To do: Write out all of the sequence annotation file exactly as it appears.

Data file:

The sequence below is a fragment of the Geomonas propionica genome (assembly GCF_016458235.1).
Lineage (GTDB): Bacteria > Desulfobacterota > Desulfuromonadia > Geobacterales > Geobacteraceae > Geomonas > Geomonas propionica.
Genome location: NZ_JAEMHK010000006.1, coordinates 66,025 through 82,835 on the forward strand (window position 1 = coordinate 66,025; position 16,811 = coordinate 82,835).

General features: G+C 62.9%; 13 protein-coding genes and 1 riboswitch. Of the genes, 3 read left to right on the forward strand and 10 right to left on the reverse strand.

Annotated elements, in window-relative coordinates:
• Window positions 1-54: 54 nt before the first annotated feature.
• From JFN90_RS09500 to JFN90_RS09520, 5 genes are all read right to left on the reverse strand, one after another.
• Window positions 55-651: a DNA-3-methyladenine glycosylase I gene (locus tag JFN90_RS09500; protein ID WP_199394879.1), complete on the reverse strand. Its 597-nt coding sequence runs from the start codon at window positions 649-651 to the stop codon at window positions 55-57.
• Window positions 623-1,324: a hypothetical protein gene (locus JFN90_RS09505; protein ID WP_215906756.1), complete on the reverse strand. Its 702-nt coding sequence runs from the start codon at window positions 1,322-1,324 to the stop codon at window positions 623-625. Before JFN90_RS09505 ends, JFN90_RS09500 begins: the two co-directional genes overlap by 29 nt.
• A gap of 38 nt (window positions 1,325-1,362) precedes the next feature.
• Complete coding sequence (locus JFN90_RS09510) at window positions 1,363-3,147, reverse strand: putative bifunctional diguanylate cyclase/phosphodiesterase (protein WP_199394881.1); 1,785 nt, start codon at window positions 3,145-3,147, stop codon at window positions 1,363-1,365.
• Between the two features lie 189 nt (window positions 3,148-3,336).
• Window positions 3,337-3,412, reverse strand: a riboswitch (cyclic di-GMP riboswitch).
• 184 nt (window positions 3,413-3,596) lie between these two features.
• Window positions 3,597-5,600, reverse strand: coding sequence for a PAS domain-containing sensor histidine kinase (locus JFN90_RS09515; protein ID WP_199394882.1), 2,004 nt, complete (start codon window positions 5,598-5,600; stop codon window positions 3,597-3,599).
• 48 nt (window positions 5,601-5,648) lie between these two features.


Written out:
The sequence below is a fragment of the Geomonas propionica genome (assembly GCF_016458235.1).
Lineage (GTDB): Bacteria > Desulfobacterota > Desulfuromonadia > Geobacterales > Geobacteraceae > Geomonas > Geomonas propionica.
Genome location: NZ_JAEMHK010000006.1, coordinates 66,025 through 82,835 on the forward strand (window position 1 = coordinate 66,025; position 16,811 = coordinate 82,835).

General features: G+C 62.9%; 13 protein-coding genes and 1 riboswitch. Of the genes, 3 read left to right on the forward strand and 10 right to left on the reverse strand.

Annotated elements, in window-relative coordinates:
• Window positions 1-54: 54 nt before the first annotated feature.
• From JFN90_RS09500 to JFN90_RS09520, 5 genes are all read right to left on the reverse strand, one after another.
• Window positions 55-651: a DNA-3-methyladenine glycosylase I gene (locus tag JFN90_RS09500; protein ID WP_199394879.1), complete on the reverse strand. Its 597-nt coding sequence runs from the start codon at window positions 649-651 to the stop codon at window positions 55-57.
• Window positions 623-1,324: a hypothetical protein gene (locus JFN90_RS09505; protein ID WP_215906756.1), complete on the reverse strand. Its 702-nt coding sequence runs from the start codon at window positions 1,322-1,324 to the stop codon at window positions 623-625. Before JFN90_RS09505 ends, JFN90_RS09500 begins: the two co-directional genes overlap by 29 nt.
• A gap of 38 nt (window positions 1,325-1,362) precedes the next feature.
• Complete coding sequence (locus JFN90_RS09510) at window positions 1,363-3,147, reverse strand: putative bifunctional diguanylate cyclase/phosphodiesterase (protein WP_199394881.1); 1,785 nt, start codon at window positions 3,145-3,147, stop codon at window positions 1,363-1,365.
• Between the two features lie 189 nt (window positions 3,148-3,336).
• Window positions 3,337-3,412, reverse strand: a riboswitch (cyclic di-GMP riboswitch).
• 184 nt (window positions 3,413-3,596) lie between these two features.
• Window positions 3,597-5,600, reverse strand: coding sequence for a PAS domain-containing sensor histidine kinase (locus JFN90_RS09515; protein ID WP_199394882.1), 2,004 nt, complete (start codon window positions 5,598-5,600; stop codon window positions 3,597-3,599).
• 48 nt (window positions 5,601-5,648) lie between these two features.